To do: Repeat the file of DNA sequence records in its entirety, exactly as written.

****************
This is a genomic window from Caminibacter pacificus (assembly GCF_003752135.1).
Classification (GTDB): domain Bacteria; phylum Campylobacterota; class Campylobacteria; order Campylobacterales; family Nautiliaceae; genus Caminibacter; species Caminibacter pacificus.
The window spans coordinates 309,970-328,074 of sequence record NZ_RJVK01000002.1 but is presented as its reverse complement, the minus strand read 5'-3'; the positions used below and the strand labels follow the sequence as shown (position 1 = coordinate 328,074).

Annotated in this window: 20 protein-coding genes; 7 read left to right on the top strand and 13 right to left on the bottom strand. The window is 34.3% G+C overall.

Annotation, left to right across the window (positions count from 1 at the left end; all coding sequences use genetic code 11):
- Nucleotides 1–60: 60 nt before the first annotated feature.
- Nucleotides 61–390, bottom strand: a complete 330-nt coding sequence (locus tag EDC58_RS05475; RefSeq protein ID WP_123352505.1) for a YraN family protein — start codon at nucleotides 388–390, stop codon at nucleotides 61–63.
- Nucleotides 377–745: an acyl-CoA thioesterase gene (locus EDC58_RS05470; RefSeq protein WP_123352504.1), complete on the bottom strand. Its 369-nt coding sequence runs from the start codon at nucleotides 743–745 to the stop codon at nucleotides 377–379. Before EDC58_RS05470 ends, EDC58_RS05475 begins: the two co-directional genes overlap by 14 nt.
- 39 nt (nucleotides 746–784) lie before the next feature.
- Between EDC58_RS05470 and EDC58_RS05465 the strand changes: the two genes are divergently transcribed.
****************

This is a genomic window from Caminibacter pacificus (assembly GCF_003752135.1).
Classification (GTDB): domain Bacteria; phylum Campylobacterota; class Campylobacteria; order Campylobacterales; family Nautiliaceae; genus Caminibacter; species Caminibacter pacificus.
The window spans coordinates 309,970-328,074 of sequence record NZ_RJVK01000002.1 but is presented as its reverse complement, the minus strand read 5'-3'; the positions used below and the strand labels follow the sequence as shown (position 1 = coordinate 328,074).

Annotated in this window: 20 protein-coding genes; 7 read left to right on the top strand and 13 right to left on the bottom strand. The window is 34.3% G+C overall.

Annotation, left to right across the window (positions count from 1 at the left end; all coding sequences use genetic code 11):
- Nucleotides 1–60: 60 nt before the first annotated feature.
- Nucleotides 61–390, bottom strand: a complete 330-nt coding sequence (locus tag EDC58_RS05475; RefSeq protein ID WP_123352505.1) for a YraN family protein — start codon at nucleotides 388–390, stop codon at nucleotides 61–63.
- Nucleotides 377–745: an acyl-CoA thioesterase gene (locus EDC58_RS05470; RefSeq protein WP_123352504.1), complete on the bottom strand. Its 369-nt coding sequence runs from the start codon at nucleotides 743–745 to the stop codon at nucleotides 377–379. Before EDC58_RS05470 ends, EDC58_RS05475 begins: the two co-directional genes overlap by 14 nt.
- 39 nt (nucleotides 746–784) lie before the next feature.
- Between EDC58_RS05470 and EDC58_RS05465 the strand changes: the two genes are divergently transcribed.